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Why the GOP Didn’t Write a New Platform

It isn’t just that the party has surrendered to Trump. It’s also because its policies are deeply unpopular.

Chris Carlson-Pool/Getty Images

One theme unites last week’s Democratic National Convention and this week’s Republican National Convention: The GOP is Donald Trump’s party now. For Democrats, this was an elegy and an invitation. Conservatives who were disgusted by Trump’s vulgarity and eager for upstanding leadership had a place in Biden’s big tent. The RNC, meanwhile, has been less a political convention than a groveling recognition that the party has no principles or priorities outside of serving Trump.

Nowhere was this clearer than in the decision to not write a new party platform. Instead, the RNC applauded everything Trump had done and preemptively rubber-stamped everything he will do, passing a resolution that it will recycle 2016’s platform and “continue to enthusiastically support the president’s America-first agenda.”

New York magazine’s Jonathan Chait made the case that Trump was taking a page from the playbook of unpopular monarchs, demanding fealty from all who might challenge him. “The GOP,” he wrote, “has been subsumed into the twisted personality of a single man in the way no modern American party ever has.” Writing in The American Prospect, Harold Meyerson concurred, arguing that “Republican policy until 2024 is to support any and all of Trump’s impulses—that is, whatever is on Fox & Friends on any given morning. In 2020, the Republicans have become less a party than a well-funded cult with a ballot line.”

For the GOP, Trump is nothing short of a godhead. “Given the chance to state their political beliefs,” wrote The Los Angeles Times’s Seth Masket, Republicans are “saying that Trump is the one thing they believe in and that he is the party.”

The lack of a platform certainly underscores the defining attribute of the contemporary Republican Party: its slavish relationship to the president. Nearly everything he says and does, no matter how outlandish or at odds with orthodoxy, is adopted with barely a murmur of dissent. But that’s only part of the story. Trump gets his way on everything he cares deeply about: immigration, trade, an authoritarian view of the powers of the executive. But everything he doesn’t care about, which constitutes a vast swath of domestic and foreign policy, remains firmly in the control of party apparatchiks.

The decision to not write a platform is less a gesture of surrender and more an acknowledgment of the tacit arrangement the president has made with the party. The arrangement isn’t totally coherent, but it’s how Trump and the GOP have governed for the past four years.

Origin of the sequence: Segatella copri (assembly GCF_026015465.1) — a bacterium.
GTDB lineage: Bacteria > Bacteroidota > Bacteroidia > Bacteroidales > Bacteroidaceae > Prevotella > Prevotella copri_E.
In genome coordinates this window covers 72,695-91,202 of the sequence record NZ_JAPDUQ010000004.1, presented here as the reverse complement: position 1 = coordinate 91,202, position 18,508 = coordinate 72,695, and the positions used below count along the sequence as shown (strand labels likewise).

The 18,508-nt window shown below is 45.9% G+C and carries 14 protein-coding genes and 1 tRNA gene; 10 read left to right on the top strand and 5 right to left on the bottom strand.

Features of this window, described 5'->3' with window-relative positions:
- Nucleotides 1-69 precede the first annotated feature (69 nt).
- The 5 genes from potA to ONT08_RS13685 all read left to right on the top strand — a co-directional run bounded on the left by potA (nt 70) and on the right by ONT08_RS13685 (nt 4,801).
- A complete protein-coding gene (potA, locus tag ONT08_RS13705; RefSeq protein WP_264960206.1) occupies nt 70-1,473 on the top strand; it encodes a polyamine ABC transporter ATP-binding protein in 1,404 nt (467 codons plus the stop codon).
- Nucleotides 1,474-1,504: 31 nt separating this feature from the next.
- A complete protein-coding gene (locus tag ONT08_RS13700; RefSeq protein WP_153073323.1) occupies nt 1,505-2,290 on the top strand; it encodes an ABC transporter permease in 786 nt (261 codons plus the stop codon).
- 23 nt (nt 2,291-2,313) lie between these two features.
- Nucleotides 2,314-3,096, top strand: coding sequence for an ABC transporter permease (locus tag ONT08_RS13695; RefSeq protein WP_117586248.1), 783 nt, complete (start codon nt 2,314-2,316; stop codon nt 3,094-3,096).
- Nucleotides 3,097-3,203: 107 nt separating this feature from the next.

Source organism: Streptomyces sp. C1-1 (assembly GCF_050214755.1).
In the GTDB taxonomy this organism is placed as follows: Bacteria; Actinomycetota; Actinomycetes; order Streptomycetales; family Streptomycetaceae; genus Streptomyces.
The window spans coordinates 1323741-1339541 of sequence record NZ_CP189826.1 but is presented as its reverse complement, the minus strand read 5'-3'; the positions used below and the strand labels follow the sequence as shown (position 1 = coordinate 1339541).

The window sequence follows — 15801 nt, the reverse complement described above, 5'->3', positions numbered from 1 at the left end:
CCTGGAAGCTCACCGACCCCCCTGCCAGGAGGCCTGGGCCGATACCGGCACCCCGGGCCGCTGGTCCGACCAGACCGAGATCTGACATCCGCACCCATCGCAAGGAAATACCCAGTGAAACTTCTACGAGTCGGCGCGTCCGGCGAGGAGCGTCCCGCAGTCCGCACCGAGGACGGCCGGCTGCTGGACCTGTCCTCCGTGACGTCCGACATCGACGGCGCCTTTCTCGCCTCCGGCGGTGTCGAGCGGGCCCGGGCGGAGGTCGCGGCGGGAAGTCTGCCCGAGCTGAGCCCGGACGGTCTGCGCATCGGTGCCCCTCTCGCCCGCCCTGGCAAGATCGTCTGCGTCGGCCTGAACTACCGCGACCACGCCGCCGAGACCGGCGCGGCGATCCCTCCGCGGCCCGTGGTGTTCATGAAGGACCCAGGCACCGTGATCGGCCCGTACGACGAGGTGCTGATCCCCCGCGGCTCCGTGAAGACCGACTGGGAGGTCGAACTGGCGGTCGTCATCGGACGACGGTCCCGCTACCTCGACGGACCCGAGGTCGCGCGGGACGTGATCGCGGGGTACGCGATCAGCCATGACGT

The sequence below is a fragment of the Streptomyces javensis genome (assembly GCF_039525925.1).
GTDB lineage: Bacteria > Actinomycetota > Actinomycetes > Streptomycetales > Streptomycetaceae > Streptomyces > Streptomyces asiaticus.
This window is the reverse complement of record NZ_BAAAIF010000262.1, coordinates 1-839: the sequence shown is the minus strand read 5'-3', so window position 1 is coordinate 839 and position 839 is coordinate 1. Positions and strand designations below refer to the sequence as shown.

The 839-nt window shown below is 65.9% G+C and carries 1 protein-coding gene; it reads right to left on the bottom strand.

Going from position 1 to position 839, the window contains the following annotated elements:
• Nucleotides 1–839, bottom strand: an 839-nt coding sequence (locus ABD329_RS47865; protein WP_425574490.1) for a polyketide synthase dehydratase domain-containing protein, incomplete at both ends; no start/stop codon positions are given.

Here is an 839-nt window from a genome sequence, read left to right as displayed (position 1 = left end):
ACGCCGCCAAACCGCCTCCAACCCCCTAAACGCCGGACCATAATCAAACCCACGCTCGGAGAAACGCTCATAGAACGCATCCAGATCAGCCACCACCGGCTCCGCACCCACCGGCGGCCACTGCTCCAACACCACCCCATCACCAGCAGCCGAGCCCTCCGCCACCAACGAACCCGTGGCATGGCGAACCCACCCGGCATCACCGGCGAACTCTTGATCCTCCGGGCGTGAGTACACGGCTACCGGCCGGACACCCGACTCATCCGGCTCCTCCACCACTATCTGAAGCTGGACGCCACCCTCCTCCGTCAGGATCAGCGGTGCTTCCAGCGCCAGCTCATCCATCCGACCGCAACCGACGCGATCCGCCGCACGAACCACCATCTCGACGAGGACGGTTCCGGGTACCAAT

The first three days of the RNC have underscored this dynamic by largely ignoring policy altogether. There has been little mention of issues that divide Trump and mainstream Republicans, such as trade. Instead, there has been an awkward attempt at sanding down these differences with Trump’s focus on bringing back manufacturing (with tariffs that have largely gone unmentioned), melded to more traditional talking points about cutting red tape and regulations and providing relief for job creators.

So on the one hand, there is President Trump casting himself as the only politician willing to do what it takes to lift up the American worker. On the other, there is White House economic adviser Larry Kudlow, looking for all the world like a pitchman for a gold informercial, promising capital gains tax cuts and relief for big banks.

One reason why the Republican Party declined to write a platform is that resolving these contradictions would be messy. By not writing a platform, Republicans can punt on the question of what, if anything, the GOP stands for until 2024.

But that doesn’t mean they stand only for Trumpism, which itself is an incoherent ideology made more incoherent by the fact that Trump regularly contradicts himself on Twitter. Perhaps the real problem isn’t Trump but that bog-standard Republicanism is deeply unpopular: economic policies that benefit the rich, cuts to public programs, a Darwinian health care system. One “challenge for GOP candidates,” a leaked memo from 2018 revealed, “is that most voters believe that the GOP wants to cut back on these programs in order to provide tax breaks for corporations and the wealthy.”

Foregoing a platform doesn’t just signal the party’s fealty to Trump. Knowing full well that their policies are deeply unpopular, Republicans have increasingly taken to the shadows. Trump’s bombastic nature and general incompetence have provided cover for pushing through all kinds of unpopular cuts to health care and education.

In a largely policy-free convention, school choice—an issue that Trump clearly does not care about at all—has gotten more play than any other. That is, in part, a sign that the president is struggling with Evangelicals. But it’s also one of many issues that Trump has simply handed over to others in the party. It’s a relationship that’s not as one-sided as is often presented. Trump gets what he wants, and Republicans get a great deal of what they want, too.